4) What challenges do they propose to the organisation?

It seems that the issue with the Safety-II principle is that it is marketed in a way that allows people to make the assumption that Safety-II replaces Safety-I. In addition, to understand Safety-II you almost need to rewire your thinking of how accidents/incidents which isn’t easy especially if you have spent years understanding risk and safety in the classic Safety-I way. This provided a challenge, to introduce and communicate Safety-II to management and members of these organisations at a higher level in a way that makes them understand that we need this form of safety, but also to ensure that it is complimentary to Safety-I. I believe this is by ditching the terminology Safety-II and using other more attractive words. People agreed with this and some examples are: ‘Golden Days’, ‘The Art of Work’, ‘Mastering HFE’.

5) What are the main fresh ideas emerging within your respective industries?

Since all suggestions were based around Safety-II and Resilience Engineering I will name and discuss them in the context of Safety-II. It was clear that Safety-II needs to be quantified in some way. Since FRAM – Functional Resonance Analysis Method was main theme of the week, it was interesting to see how this could be quantified using a Bayesian Network to give a likelihood or something going right or wrong in a system based on how important a system component is and how dependent other components are on it. This was interesting as in many different scenarios, a probability can be gained and therefore a 'what if?' question can be quantified. Therefore, it is vital that there is a need for a tool/instrument that has Safety-II and Resilience Engineering principles and moreover, interventions that can be used to reinforce or reduce desirable or undesirable actions/behaviours in everyday work.

6) Is there a need for a new method/tool/instrument?

Strangely enough, people did not think there was a need for a new tool or instrument. I disagree though as I definitely think there is an opportunity for a new tool/instrument from more of a practitioner standpoint. People were quite fond of the FRAM method and thought that could be adapted for use in industry. However, I do think the FRAM method is more an exercise for academics and is not fit for use in industry as a main tool. This is because the FRAM essentially is a tool that identified weaknesses and vulnerabilities in a system which provides that opportunity for discussion. Also, FRAM and the interviews that are needed along with the analysis take a lot of time. Despite this, people thought that FRAM was awesome and quite often, discussion was steered towards how great FRAM is all the different ways how it can be used. I believed though that there is a need for a new method, tool or instrument that can be used alongside FRAM.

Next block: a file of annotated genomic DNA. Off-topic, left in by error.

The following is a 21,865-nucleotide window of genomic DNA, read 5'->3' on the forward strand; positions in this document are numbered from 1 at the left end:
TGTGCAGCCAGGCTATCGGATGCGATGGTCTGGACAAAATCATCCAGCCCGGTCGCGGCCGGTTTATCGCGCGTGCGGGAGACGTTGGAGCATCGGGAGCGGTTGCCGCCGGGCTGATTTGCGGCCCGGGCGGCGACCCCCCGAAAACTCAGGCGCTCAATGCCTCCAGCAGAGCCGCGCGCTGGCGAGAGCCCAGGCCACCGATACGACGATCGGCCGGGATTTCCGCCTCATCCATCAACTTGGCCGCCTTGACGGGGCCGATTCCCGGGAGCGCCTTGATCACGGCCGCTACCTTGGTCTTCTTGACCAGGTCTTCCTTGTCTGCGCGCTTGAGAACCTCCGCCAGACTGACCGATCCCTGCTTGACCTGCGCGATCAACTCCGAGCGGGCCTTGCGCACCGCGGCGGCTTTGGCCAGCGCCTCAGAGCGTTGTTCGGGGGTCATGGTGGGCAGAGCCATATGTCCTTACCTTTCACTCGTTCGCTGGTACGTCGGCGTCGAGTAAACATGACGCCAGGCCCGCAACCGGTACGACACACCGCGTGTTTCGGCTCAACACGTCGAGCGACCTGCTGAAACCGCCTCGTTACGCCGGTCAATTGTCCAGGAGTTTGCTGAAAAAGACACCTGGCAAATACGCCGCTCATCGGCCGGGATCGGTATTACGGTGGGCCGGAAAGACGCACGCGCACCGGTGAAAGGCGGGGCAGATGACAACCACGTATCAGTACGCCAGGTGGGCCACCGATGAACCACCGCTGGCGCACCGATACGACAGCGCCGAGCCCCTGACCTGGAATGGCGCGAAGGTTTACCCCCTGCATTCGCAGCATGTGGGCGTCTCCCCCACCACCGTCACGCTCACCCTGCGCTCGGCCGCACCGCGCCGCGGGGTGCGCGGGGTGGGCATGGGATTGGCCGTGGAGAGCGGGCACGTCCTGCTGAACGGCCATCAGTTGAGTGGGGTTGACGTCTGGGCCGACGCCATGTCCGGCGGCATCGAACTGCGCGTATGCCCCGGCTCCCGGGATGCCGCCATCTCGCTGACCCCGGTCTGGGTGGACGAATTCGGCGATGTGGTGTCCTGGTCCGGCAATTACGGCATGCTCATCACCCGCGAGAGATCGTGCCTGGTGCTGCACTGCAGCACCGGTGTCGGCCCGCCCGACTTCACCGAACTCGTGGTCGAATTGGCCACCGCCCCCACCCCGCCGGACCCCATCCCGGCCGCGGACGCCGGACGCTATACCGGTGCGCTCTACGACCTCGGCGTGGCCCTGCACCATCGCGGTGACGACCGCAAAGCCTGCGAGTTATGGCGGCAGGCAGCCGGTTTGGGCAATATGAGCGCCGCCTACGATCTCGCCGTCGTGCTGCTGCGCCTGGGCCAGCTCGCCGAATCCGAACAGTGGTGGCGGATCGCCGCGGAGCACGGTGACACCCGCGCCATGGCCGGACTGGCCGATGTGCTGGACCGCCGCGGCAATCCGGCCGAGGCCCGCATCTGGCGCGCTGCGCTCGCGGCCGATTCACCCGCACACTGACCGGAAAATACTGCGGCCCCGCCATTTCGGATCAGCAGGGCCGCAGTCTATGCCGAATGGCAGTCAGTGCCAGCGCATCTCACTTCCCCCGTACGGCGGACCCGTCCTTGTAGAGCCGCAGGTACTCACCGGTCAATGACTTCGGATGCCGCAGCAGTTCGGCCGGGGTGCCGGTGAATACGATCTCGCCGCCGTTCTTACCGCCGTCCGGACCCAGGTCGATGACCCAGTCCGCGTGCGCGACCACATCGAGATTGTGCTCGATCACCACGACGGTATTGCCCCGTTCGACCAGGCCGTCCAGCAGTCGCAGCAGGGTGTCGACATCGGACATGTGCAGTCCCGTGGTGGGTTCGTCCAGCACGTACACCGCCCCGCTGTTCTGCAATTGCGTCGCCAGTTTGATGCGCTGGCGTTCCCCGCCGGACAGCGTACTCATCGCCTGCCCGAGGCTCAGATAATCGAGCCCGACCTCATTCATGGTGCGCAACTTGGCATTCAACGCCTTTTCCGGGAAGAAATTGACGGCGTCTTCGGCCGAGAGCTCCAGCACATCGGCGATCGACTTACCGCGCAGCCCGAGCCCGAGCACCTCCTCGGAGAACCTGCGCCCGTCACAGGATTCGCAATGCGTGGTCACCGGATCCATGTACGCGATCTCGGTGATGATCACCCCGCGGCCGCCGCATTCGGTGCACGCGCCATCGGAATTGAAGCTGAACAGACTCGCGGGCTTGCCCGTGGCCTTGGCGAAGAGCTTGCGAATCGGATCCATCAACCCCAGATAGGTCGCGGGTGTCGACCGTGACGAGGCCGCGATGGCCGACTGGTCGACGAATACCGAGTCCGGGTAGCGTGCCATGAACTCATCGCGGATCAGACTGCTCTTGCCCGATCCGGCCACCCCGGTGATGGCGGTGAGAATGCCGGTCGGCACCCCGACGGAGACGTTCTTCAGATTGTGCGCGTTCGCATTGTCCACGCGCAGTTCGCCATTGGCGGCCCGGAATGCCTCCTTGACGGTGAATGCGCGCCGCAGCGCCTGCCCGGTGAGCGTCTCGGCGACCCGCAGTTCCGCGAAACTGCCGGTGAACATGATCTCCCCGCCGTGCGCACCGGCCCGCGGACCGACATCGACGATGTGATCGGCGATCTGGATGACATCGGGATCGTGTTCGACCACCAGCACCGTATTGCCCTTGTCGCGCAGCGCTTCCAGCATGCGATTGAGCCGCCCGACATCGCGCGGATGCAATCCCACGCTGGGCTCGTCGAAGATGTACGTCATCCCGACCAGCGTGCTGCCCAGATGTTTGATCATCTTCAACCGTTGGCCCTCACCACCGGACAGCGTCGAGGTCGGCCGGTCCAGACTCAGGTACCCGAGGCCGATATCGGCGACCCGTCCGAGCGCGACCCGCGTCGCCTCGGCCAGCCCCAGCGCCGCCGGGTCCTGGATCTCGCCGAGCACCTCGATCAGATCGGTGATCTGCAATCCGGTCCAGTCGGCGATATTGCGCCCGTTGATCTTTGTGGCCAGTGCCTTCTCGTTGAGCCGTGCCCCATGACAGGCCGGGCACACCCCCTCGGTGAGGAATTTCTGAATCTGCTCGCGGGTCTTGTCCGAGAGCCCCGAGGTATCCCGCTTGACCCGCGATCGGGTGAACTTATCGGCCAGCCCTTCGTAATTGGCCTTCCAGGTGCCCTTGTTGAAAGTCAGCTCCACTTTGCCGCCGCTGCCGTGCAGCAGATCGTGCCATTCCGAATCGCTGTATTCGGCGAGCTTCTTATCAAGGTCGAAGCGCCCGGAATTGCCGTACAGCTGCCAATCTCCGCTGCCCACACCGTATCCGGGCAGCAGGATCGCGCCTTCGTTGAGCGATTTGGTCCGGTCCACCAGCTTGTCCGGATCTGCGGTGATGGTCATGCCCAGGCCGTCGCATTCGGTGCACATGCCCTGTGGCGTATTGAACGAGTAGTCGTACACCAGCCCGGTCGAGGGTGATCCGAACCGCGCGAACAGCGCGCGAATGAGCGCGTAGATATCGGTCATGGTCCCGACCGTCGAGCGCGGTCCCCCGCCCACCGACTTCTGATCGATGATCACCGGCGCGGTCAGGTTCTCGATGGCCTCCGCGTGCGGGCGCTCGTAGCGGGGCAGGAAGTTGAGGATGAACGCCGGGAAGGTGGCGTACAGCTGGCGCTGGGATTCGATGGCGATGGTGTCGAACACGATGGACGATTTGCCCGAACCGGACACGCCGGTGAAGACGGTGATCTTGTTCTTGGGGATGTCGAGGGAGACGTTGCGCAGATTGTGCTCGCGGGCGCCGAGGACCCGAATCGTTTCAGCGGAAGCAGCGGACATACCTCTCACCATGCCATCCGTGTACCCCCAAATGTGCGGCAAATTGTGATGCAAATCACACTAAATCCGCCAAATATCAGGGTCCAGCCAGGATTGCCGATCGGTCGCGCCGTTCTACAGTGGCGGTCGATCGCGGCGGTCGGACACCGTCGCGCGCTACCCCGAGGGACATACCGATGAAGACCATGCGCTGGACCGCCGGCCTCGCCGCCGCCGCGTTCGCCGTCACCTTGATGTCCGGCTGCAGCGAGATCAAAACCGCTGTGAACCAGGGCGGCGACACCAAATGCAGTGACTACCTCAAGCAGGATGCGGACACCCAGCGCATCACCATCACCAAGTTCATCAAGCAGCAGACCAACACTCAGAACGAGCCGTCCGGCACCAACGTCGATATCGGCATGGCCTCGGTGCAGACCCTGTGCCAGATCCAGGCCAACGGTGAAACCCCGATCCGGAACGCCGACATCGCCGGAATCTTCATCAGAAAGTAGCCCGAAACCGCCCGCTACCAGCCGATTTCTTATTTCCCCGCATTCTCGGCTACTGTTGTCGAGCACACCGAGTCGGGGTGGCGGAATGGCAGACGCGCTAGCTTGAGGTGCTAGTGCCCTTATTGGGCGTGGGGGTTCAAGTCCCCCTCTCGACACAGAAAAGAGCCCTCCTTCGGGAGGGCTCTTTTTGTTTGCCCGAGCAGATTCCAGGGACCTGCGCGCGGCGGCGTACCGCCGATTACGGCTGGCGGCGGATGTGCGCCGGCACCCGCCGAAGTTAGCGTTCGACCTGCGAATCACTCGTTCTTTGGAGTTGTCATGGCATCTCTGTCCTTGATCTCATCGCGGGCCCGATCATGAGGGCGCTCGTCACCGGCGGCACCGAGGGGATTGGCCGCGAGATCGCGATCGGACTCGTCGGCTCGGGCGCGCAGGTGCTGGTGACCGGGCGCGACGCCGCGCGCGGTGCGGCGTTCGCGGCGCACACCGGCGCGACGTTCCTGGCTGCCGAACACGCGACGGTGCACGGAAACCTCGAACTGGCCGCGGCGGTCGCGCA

Robin Hamer from cohort 3 participated in the 2018 FRAMily tutorial and workshop in Cardiff.

This tutorial and workshop took place in Cardiff School of Engineering and is an annual occurrence in Resilience and Safety-II academics, practitioners and industry. This particular tutorial and workshop concerned a method for analysis complex socio-technical systems called FRAM – Functional Resonance Analysis Method. In the past I have tried to read and apply the information in the books concerning FRAM. However, I found that without instruction and due to the complexity of the method, it was very difficult to implement without guidance. Therefore, the first day proved to be very useful as we went back to basics and learnt about the logic behind the method and how it is used.

In addition, we were introduced to an open source computer program which would allow me to create and edit FRAM models easily. Over this day, I gained a basic understanding about how the model worked and how to create my own models.

On the second and third days, presentations were given by various academics and practitioners. These were mainly either how FRAM was applied in practise, using FRAM in case studies or mixing FRAM with other methods to quantify the outputs. I found these two days slightly overwhelming in terms of knowledge. I thought I had just had a grasp of FRAM but some of the work that was being done with the model really was complicated and it was clear that FRAM has many applications.

One presenter had even used FRAM to model the human brain, which I thought was amazing conceptually. All in all the talks were very good and the questions were stimulating, however, I still have my own reservations about the method. There was little concrete evidence of how you get from the model to spotting weaknesses in the system to then providing interventions. Although this may be obvious to experienced FRAM users, it was not made obvious over the course of the three days. I can see some use of FRAM within my PhD in a sense that it would be good to model work-as-imagined and work-as-done of the tasks I wish to improve using my tool. I feel that by using the tool I will adapt and FRAM together may provide a comprehensive understanding of the tasks and problems within the nuclear industry.

To summarise, I thought the three days were very useful and have given me new ideas for my PhD. However, I still have some reservations about FRAM: it's too complicated and time consuming. Whilst I see value in an academic exercise, I see little use in using FRAM solely for this PhD since it is industry focussed. However, I do see use in FRAM in addition to another tool/instrument. I also managed to network and briefly and informally ask some of my potential interview questions to numerous people. The results weren’t surprising but it was good to see people across various industries all saying the same thing.